Review: Centurion


If Etain is hunting you, you might as well be dead already

It’s refreshing to see a film such as Centurion which showcases what the British film industry is capable of when it’s not in horror, period drama or bleak social drama mode. It’s a small, bloody, action packed piece of entertainment.

With Neil Marshall coming off Doomsday which received poor reviews, it feel as if this film was a way back to getting back to making a simpler film. That’s not a dig against Centurion, the point being that it’s not really aiming for any lofty target. It’s a small story told on the epic canvas that is the Scottish countryside, a film that works as a chase film and not an historical epic.

It’s fascinating (to me at least) to see stories about the tribes clashing with Roman forces as Britain was beginning to take shape. The Pitts are barbaric but they’re also victims of an invasion. The Romans warrant some sympathy, sent to a land far away from home to fight against a people who are not in the mood to relinquish. No side is truly seen as the enemy or the good guys, just two factions that refuse to give an inch to the other side.

Violence follows by the bucketload. At times it doesn’t quite convince, not due to the physicality but the rather noticeable CG blood that takes you out of an action scene.

It’s a film that wheels along at a brisk pace but still feels the need to insert a love story. It’s not completely detrimental, but it does feel forced, unsubtle and is the most unsatisfying element of the film. Its set up makes the ending more obvious than it should be, spoiling the tension and leaving the film to drift on auto-pilot with viewer a step ahead the film.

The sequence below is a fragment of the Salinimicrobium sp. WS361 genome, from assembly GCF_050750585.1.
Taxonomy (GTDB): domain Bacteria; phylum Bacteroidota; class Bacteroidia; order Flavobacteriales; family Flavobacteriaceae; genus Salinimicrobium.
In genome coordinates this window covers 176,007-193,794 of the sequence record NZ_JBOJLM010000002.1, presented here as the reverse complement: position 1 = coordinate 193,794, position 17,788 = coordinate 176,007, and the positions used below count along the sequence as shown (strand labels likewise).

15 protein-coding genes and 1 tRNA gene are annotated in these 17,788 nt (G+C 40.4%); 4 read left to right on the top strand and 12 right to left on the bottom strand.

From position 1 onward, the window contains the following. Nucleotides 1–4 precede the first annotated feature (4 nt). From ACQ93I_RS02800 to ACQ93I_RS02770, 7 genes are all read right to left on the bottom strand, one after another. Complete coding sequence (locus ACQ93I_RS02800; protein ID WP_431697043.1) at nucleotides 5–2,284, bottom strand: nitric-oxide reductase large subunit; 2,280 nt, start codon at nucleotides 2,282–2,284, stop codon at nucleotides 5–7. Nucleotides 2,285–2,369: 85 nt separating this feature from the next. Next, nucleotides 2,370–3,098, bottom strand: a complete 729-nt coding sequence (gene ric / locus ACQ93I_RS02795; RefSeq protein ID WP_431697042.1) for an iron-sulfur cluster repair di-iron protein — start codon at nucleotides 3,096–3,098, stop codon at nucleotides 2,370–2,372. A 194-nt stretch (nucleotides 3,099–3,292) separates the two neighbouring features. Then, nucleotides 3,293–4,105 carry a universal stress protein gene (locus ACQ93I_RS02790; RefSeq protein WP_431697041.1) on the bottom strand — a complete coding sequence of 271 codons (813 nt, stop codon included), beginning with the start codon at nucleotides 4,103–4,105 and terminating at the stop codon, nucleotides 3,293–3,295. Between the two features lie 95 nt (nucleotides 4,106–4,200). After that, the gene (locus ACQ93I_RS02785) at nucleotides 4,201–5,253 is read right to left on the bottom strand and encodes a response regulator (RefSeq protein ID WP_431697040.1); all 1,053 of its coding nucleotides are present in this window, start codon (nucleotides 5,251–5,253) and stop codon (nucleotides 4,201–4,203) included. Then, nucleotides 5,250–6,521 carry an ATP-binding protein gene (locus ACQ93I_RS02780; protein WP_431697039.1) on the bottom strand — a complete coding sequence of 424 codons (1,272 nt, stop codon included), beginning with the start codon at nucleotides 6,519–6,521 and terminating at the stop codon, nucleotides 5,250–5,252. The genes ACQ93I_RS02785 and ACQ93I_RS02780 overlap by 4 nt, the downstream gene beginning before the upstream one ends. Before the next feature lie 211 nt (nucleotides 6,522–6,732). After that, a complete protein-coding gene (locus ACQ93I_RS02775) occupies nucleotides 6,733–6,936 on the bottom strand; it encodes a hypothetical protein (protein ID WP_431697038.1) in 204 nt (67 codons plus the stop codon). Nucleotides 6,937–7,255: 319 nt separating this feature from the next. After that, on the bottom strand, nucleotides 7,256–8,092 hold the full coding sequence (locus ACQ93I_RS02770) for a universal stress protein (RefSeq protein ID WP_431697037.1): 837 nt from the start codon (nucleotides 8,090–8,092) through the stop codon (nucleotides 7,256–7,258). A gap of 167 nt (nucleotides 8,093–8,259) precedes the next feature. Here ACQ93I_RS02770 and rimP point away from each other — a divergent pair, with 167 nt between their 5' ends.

The film’s most surprising aspect is Olga Kurylenko’s performance as tracker Etain. For a few years she was pushed in front of the camera and asked to be a sex symbol without little reason to show off any of her acting ability. There isn’t much to the character and it’s not a revelatory performance, but more often than not Kurlyenko locks you in with her fierce stare.

The acting all round is more than decent, each actor doing what is asked of them. The humour and violence are debauched, promiscuous and very British. Foul language abounds and some of the kills will have you chuckling.

So a better than expected film, which largely entertains by being a violent, rollicking chase film.



Posted on 05/01/2011, in Reviews and tagged , , , , , , , . Bookmark the permalink. 2 Comments.

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